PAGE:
stockholders, in the annual meeting here
1 -day, his statement of the affairs of the
company for the fiaeai year ended Sep
tember 30,1891. The stockholders are so
weU pleased with the statement that they
vot< d tl at a minute be made of their ao
j redation of the affairs of the comnany
iy President Mayer. The table of oper
fbr the j ear shows the net earnings
I be J7,452,000, and the income from
other sources makes the total 88,712,000.
From thi< deduct the interest on the
l tided indebtedness, rentals, taxes and
. er charges, and there is a balance of
Important Amendments to the Revis
ion Committee's Report.
New York, Nov. hi.—The Presbytery
( rated I -day to the consideration of a
.'it of the Committee on Revision,
Dr. Briggs and friends being on hand.
■ ■ dci. in securing one
or two important amendments u> the re
port. In the course of the discussion ho
reds Bui • Inch was adopted,
:• ollows: "Infan >dying in infancy, and
other persoi le of being called
1 . the ministry of the word, are rogei
: I and saved by Christ, through the
when •,'.-.d how be

. by the ministry of the
a oi L"
ion t was amended to read : "Those
: - as who are called by tbe ministry • f
t word, and yet resist the Holy Spirit
. uly come to Chr;st, cannot
1 saved; neither is there any salvation
i any other way than by Christ, truth
: - ■'•;;.'•
ther consideration was postponed
lor a week.
Prod -will Probably]
Poon be Announced.
Wasj gays:
t HHight: ''There - v believe
I t the President may have changed his \
I lind a! : the appoint;. I
ef Secretary of War until after < tongress I
meets, Mr. Proctor has announcedpri- j
rateiy that he will 7e in Washington this |
week or the first of next to induct his !
successor into office. It is expected that
when the President returns from his
duck shooting be will be ready to an
nounce to the Cabinet at the meeting on
Friday the name of Mr. Proctor's suc
cessor. If California could agree upon a
man for the place it is probable that the
appointment would go to that State, but
at present such an agreement does not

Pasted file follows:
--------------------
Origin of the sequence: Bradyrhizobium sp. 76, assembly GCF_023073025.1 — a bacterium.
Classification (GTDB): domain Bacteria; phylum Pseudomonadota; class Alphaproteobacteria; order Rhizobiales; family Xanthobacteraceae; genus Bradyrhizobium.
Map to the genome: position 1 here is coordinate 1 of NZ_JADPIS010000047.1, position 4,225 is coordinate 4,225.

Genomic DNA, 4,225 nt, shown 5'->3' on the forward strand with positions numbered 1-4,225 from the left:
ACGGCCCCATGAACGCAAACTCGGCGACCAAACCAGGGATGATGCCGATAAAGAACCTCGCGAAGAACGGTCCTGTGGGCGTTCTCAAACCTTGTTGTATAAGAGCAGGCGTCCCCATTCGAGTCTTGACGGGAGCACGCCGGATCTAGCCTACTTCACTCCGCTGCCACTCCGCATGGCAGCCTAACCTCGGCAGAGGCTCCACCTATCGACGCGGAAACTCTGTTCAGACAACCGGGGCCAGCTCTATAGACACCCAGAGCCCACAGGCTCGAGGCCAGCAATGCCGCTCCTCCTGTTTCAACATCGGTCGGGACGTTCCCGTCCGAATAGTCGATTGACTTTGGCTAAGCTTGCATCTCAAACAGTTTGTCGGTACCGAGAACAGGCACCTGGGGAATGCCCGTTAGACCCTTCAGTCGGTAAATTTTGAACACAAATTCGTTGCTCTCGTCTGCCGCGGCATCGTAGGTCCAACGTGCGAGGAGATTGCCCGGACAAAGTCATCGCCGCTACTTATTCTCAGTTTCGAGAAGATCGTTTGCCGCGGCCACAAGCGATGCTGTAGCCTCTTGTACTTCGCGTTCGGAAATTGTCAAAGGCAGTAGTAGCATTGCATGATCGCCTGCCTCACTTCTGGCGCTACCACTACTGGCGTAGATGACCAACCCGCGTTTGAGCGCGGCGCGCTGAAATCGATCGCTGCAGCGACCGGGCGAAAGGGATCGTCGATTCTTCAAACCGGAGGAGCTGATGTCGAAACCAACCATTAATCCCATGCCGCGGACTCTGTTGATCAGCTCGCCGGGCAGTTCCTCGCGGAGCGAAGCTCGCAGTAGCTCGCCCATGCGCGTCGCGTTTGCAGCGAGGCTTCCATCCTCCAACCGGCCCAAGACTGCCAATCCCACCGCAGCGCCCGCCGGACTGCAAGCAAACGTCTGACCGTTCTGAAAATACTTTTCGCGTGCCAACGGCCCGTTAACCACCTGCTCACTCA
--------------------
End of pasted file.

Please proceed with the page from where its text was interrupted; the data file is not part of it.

seem probable, and it is still believed by
loiks close to the Administration that ex-
Governor Cheeney of New Hampshire
will be selected, though members of the
Republican National Committee are still
pressing Llkins."
Resolutions Acted Upon by tlie Gen
eral Assembly.
Toledo (O.), Nov. IG.-Iu the Knights
of Labor General Assembly to-day tho
first business was tho consideration of
the resolutions presented by the World's
Women's Christian Temperance Union
and National Women's Christian Tem
perance Union demanding equal pay for
equal work for women, woman s nil rage
and the same standard of purity for men,
ar.d they w ere at once agreed to.
The resolution domanding tbe closing
of the World's Fair on Sundays was re
jected, the Knights declaring in favor of I
having the fair open Sundays for the edu- |
cation of the masses, provided no one
at the fair shall work more than six days
per week.
The assembly refused to indorse the j
resolution for the prevention of tbe sale
ot liquor on the World's Fair grounds.
The last resolution asked the indorse
ment of a petition to prohibit the sale of
alcohol, opium and other narcotics, and
to raise the standard of the law every
where to Christian morals. This was ro
lerred to a committee.
At tiie afternoon session General Mas
ter Workman Powderly made a lengthy
statement to the assembly with reference
to the charges against him made by ex-
Secretary Turner in various newspapers
throughout the East yesterday. .Mr.
Powderly vigorously denies all of tlie
charges, and courts the fullest investiga
tion of his every act.
Action Taken by the Council on the
Trades Assembly Protest.
Chicago, Nov. IG.—By a vote of 32 to
29 the City Council to-night decided to
receive and refer to the Committee on Po
lice the remonstrances of the Trade and
Labor Assembly denouncing Mayor
Washburne and Chief of Police Mo-
Claughry for breaking up the Grief's Hall
meeting of alleged anarchists and the po
lice intervention at the Turner Hall gath
ering the night previous. With few ex
ceptions, the Republicans voted against
this, practically censuring tho Mayor,
and the Democrats, as a body, favored it.
Two WollTConiieetod Young Men Sus
pected of the Crime.